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Janet Talks About Her Asperger’s Journey

Me at age 5.
I always felt different from a very early age. As I got older, I struggled with many of the challenges that come with Asperger’s, such as communication difficulties, being sensitive to loud sounds, a speech impediment, and other sensory issues.

I had to deal with bullying that occurred because of my differences. Fortunately, my mother (parenting as a single mom) was always a source of strength and inspiration for me.

Prior to being diagnosed, neither I nor my mother had an explanation for my meltdowns and shut downs and other issues. After the diagnosis, it was amazing how my mother reacted. She became my superhero.

She took me everywhere and pushed me into activities – many of which I didn’t want to do at the time, but in retrospect, I’m very glad that I did. Otherwise, I would’ve just isolated my entire childhood and adolescence.

Me and my mom.
My amazing mom wouldn’t let me use my disorder as a crutch for not getting involved in activities. I wouldn’t say she ‘forced’ me to do things, but she strongly encouraged me to do these things.

Long story short, I was involved in speech and drama, cheer-leading, and many other events that were highly social. Yes, those were some painful experiences in a way, but I hide my symptoms so well that others didn’t know that I was ‘different’.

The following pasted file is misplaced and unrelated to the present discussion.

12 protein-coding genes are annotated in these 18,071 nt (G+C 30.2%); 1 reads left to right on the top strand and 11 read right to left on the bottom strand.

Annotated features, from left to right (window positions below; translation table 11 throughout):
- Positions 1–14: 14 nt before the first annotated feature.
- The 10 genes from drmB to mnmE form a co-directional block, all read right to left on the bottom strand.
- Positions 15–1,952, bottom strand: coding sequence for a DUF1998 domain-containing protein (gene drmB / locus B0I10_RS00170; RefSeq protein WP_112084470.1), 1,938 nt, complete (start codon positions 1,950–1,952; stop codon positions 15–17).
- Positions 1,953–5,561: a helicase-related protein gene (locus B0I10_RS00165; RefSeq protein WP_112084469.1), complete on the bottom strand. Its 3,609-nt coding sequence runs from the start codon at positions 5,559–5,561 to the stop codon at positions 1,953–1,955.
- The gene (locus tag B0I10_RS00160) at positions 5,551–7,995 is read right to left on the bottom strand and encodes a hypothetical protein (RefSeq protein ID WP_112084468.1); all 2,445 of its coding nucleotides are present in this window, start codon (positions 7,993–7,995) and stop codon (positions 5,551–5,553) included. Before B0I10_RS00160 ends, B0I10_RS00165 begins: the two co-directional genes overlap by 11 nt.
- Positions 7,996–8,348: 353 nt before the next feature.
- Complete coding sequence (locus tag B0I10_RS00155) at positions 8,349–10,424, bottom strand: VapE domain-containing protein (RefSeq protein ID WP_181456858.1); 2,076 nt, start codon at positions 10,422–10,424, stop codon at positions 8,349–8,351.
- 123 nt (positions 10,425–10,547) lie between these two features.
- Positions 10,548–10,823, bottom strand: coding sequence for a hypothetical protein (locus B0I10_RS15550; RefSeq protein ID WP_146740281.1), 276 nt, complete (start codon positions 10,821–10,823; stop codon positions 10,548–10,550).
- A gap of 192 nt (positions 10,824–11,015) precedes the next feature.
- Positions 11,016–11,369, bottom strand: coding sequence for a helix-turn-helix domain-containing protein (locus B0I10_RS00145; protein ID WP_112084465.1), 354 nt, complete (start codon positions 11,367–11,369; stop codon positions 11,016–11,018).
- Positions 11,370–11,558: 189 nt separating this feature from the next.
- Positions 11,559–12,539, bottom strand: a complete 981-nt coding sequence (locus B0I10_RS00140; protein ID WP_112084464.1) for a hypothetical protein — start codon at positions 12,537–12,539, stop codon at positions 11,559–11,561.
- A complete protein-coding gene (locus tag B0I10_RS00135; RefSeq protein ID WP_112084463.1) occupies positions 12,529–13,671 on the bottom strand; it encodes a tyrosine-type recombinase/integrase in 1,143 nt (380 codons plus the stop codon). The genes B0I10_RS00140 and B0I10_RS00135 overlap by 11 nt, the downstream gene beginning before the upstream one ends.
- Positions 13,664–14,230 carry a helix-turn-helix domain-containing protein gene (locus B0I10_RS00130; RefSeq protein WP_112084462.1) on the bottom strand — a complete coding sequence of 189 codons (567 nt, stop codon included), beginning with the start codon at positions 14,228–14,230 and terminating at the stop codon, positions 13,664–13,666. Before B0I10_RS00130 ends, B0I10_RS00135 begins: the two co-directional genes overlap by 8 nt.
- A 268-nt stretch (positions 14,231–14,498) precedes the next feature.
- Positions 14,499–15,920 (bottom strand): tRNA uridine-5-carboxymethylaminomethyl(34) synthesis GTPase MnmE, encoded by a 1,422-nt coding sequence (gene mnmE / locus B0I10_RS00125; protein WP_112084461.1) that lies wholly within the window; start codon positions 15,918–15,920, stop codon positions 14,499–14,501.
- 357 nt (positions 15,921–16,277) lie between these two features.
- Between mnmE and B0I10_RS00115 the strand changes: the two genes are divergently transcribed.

I’ve failed to mention my brother up to this point. He was very supportive after the diagnosis as well. Our fights and disagreements and my ‘odd’ behaviors made sense to him at that point. In many ways, he was like a father-figure to me.

Me, my brother and his wife.
Also, he became a solid shadow of mine. For example, since we are only one year apart in age, we would run into one another quite frequently while at school, and he always had his eye out for me, especially when bullies started getting aggressive. 

He was like my ‘bouncer’ – and other students came to realize that if they messed with me, they were going to have to answer to him at some point (usually when no teachers were around to intervene).

After my diagnosis, my brother learned about AS and truly did muster up a bunch of patience with me. As stressful as his role was as both my advocate and my father-figure, to this day he states that this role was rewarding for him.

He takes credit for some of my successes today, which is the absolute truth. Had it not been for my strong advocates in the form of a mother and older brother, I’d hate to think what kind of shape I would be in today -- mentally and emotionally.

Thank you Mom, thank you Nicholas.

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